Other comments on Nisbet’s “framing” article:
Praise the Lord for Matt Nisbet
Russell Blackford goes after faith/science compatibility
Godless scientists have an ethical imperative to sit down and shut up
Richard Dawkins: Unethical?
Has Richard Dawkins acted unethically?
Just Nisbet Being Nisbet
The “Ethics” of Framing Science
Matt Nisbett farts again.
Framing and ethics (part 3).
Framing and Compatibility


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5 responses to “Different ways of understanding?

  1. I object to those religiously motivated people who attempt to discredit scientific … understandings of reality.

    Science thrives on criticism! If the arguments lack rigour – like some from Ray Comfort, then ignore them. If they are challenging – like the RATE Project, then this can only be helpful in our search for truth.


  2. Ross, here is a Christian-based review of the RATE Project.

    The ASA does not take a position on issues when there is honest disagreement among Christians provided there is adherence to our statement of faith and to integrity in science. Accordingly, the ASA neither endorses nor opposes young-earth creationism which recognizes the possibility of a recent creation with appearance of age or which acknowledges the unresolved discrepancy between scientific data and a young-earth position. However, claims that scientific data affirm a young earth do not meet the criterion of integrity in science. Any portrayal of the RATE project as confirming scientific support for a young earth, contradicts the RATE project’s own admission of unresolved problems. The ASA can and does oppose such deception.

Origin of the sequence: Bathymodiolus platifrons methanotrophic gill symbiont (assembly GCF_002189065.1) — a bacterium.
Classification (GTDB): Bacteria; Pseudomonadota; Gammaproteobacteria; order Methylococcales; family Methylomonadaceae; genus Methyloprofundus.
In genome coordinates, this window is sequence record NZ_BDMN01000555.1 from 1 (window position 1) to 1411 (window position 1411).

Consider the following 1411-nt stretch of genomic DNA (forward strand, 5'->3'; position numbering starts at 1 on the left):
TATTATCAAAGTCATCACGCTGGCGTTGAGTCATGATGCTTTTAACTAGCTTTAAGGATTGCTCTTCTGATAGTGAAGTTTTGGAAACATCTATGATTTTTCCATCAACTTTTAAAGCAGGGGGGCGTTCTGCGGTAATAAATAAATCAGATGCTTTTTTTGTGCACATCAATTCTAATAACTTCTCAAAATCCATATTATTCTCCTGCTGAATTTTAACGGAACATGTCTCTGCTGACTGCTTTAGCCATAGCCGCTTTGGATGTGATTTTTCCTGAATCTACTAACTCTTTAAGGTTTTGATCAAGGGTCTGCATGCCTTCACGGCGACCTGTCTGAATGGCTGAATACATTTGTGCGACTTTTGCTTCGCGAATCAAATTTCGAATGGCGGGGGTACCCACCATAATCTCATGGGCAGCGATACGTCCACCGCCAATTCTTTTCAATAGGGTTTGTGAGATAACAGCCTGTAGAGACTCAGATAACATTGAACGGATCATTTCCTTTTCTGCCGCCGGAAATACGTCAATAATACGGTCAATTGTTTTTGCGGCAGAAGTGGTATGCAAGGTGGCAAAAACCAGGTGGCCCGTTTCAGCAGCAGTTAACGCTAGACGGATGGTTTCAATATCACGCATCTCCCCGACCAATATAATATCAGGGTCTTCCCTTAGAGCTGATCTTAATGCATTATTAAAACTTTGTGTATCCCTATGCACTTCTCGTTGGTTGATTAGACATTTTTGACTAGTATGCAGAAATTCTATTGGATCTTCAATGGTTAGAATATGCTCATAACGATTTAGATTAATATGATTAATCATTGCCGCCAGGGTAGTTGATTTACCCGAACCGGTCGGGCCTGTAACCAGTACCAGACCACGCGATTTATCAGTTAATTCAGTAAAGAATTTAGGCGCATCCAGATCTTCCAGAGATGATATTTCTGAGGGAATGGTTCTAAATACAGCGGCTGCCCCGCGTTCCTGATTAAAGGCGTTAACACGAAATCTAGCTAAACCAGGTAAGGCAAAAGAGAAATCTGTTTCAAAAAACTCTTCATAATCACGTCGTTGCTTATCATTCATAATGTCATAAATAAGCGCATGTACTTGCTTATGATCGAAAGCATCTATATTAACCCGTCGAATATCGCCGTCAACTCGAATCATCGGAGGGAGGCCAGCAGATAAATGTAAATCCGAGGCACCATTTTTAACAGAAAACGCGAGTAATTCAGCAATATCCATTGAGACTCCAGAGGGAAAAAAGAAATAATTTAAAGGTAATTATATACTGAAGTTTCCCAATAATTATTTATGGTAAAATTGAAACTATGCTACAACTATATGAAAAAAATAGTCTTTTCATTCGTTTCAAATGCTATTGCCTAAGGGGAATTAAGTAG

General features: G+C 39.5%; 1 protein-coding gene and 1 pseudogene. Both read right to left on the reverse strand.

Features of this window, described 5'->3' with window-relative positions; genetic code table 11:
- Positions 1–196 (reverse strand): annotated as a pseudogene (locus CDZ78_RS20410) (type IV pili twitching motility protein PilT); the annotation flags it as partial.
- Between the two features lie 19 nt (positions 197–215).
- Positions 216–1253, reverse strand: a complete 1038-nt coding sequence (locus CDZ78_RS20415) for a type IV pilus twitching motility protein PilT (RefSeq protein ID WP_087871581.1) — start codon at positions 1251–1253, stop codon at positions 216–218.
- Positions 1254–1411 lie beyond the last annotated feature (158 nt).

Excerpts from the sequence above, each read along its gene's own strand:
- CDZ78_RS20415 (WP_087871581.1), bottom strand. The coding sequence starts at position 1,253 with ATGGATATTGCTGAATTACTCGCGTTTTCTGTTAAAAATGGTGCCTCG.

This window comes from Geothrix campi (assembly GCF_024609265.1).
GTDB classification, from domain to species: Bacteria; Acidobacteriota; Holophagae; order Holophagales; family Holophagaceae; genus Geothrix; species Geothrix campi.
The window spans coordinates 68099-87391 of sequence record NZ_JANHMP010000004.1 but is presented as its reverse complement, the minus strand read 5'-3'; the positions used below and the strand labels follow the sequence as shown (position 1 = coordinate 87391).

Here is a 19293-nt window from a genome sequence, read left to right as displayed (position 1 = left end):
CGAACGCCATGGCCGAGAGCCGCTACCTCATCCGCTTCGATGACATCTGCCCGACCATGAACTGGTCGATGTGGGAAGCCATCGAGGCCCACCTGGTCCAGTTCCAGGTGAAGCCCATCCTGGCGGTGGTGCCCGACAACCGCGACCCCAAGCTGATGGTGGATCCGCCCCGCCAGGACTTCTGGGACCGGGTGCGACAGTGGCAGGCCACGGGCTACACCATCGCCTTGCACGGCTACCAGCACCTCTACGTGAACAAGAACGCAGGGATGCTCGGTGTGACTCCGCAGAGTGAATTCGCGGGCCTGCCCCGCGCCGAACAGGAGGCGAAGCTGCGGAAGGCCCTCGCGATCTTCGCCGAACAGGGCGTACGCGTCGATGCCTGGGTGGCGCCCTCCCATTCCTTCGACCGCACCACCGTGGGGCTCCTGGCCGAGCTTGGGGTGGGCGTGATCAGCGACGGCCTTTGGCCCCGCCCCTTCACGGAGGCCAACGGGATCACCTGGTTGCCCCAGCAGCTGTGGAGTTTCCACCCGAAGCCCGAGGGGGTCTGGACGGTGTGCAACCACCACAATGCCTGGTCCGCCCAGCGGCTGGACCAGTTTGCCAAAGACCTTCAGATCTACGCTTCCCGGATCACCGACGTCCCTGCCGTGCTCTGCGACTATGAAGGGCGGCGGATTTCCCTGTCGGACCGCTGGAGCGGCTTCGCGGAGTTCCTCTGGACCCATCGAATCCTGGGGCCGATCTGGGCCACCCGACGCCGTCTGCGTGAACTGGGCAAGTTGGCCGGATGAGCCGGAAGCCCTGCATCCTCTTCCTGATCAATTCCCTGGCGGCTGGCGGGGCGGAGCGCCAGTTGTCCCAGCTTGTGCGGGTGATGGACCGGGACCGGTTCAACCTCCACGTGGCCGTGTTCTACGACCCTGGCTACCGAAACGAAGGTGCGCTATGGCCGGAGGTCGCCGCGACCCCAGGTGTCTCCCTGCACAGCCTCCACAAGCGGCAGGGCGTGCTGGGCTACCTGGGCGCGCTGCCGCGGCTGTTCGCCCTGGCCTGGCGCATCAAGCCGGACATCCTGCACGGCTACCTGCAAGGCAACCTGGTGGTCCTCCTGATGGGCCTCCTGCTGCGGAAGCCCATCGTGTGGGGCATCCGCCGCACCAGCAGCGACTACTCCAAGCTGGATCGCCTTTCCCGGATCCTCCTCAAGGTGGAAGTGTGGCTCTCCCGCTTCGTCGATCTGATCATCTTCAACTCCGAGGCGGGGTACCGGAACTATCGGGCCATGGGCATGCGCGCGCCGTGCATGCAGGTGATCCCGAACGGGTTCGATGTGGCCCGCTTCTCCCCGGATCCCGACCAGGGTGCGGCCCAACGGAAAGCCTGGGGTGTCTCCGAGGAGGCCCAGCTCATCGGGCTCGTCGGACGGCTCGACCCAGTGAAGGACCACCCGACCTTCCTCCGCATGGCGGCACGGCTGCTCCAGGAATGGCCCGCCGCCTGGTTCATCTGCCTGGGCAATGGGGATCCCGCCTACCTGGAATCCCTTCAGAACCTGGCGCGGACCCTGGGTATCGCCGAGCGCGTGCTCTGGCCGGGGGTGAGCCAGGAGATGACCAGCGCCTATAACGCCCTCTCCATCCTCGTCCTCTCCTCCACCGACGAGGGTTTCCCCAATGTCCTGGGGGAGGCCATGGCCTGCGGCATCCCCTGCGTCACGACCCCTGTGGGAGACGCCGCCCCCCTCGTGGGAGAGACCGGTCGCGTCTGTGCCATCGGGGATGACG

Other Scientific reviews I came across were, understandably, less polite.


  3. Yes, Ross – science does thrive on proper criticism – but not on dishonest programmes aimed at discrediting scientific knowledge or to interfere with research and education. It is these programmes (not scientific criticisms) which are responsible for the public political anti-scientific campaigns in the USA – and the fact that about 40% 0f New Zealand’s Christians do not accept evolutionary science.

    These dishonest campaigns come mainly (but not exclusively) from the religious.

    I am the last person to reject scientific criticism from the religious or non-religious. In my career this criticism was a normal part of research – and came from Christians, Hindus, Muslims, Buddhists, atheists, etc. The point is that it was scientific criticism and not based on a religiously motivated attempt to discredit knowledge. It was always appreciated.

    I don’t know why you bring up the Rate project – surely it’s in the same class as Comfort. The fact is that there is scientific discussion about possible minor influences on isotope decay rates caused by environmental influences (e.g. incorporation of the isotope in a metal). These speculations are scientifically based and discussed. The religiously motivated approach (giving over-riding credence to a biblical myth instead of the evidence) gets us nowhere.

    But that approach is used to discredit science amongst the religiously-inclined.


  4. If they are challenging – like the RATE Project, then this can only be helpful in our search for truth.

    Ross, the whole RATE thing is as twisted as Ray Comfort’s “banana argument”.

    Here’s what science has to say about RATE.
    Not a pretty story…

    For those you who don’t know, Ray Comfort has a banana for you…


  5. Some time ago I tried to suggest to some apologists (the Christian sort), that they try learn the origin of their organisations and belief so that they might better understand what they really stand for. This article takes some initial steps in that direction: http://www.earthmagazine.org/earth/article/1f7-7d9-3-1f I’m mentioning it as it’s written by an ordained minister, which might encourage some people who hold creationist/apologetic beliefs to read it.

    (Hat tip to SciTechDaily.)